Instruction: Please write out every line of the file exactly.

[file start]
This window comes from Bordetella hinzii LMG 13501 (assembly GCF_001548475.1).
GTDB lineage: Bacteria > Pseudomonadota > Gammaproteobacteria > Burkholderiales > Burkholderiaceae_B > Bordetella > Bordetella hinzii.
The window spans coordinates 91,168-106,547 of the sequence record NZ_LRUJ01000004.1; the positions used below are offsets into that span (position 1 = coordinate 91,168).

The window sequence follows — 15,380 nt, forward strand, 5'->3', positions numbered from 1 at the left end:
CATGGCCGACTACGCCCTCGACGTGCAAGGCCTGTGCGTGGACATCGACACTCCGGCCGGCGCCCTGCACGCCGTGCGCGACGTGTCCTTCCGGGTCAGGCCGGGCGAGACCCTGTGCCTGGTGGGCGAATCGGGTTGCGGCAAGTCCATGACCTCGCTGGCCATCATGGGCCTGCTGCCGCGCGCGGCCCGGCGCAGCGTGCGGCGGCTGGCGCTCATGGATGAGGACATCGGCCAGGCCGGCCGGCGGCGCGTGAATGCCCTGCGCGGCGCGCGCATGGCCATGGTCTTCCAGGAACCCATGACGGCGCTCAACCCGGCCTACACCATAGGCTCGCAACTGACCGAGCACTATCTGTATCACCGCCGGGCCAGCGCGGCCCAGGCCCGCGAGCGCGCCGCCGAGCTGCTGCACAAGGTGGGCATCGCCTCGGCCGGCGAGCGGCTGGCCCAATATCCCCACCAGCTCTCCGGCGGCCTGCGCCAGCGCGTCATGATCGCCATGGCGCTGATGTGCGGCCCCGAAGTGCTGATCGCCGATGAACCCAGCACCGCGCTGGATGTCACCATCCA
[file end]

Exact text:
This window comes from Bordetella hinzii LMG 13501 (assembly GCF_001548475.1).
GTDB lineage: Bacteria > Pseudomonadota > Gammaproteobacteria > Burkholderiales > Burkholderiaceae_B > Bordetella > Bordetella hinzii.
The window spans coordinates 91,168-106,547 of the sequence record NZ_LRUJ01000004.1; the positions used below are offsets into that span (position 1 = coordinate 91,168).

The window sequence follows — 15,380 nt, forward strand, 5'->3', positions numbered from 1 at the left end:
CATGGCCGACTACGCCCTCGACGTGCAAGGCCTGTGCGTGGACATCGACACTCCGGCCGGCGCCCTGCACGCCGTGCGCGACGTGTCCTTCCGGGTCAGGCCGGGCGAGACCCTGTGCCTGGTGGGCGAATCGGGTTGCGGCAAGTCCATGACCTCGCTGGCCATCATGGGCCTGCTGCCGCGCGCGGCCCGGCGCAGCGTGCGGCGGCTGGCGCTCATGGATGAGGACATCGGCCAGGCCGGCCGGCGGCGCGTGAATGCCCTGCGCGGCGCGCGCATGGCCATGGTCTTCCAGGAACCCATGACGGCGCTCAACCCGGCCTACACCATAGGCTCGCAACTGACCGAGCACTATCTGTATCACCGCCGGGCCAGCGCGGCCCAGGCCCGCGAGCGCGCCGCCGAGCTGCTGCACAAGGTGGGCATCGCCTCGGCCGGCGAGCGGCTGGCCCAATATCCCCACCAGCTCTCCGGCGGCCTGCGCCAGCGCGTCATGATCGCCATGGCGCTGATGTGCGGCCCCGAAGTGCTGATCGCCGATGAACCCAGCACCGCGCTGGATGTCACCATCCA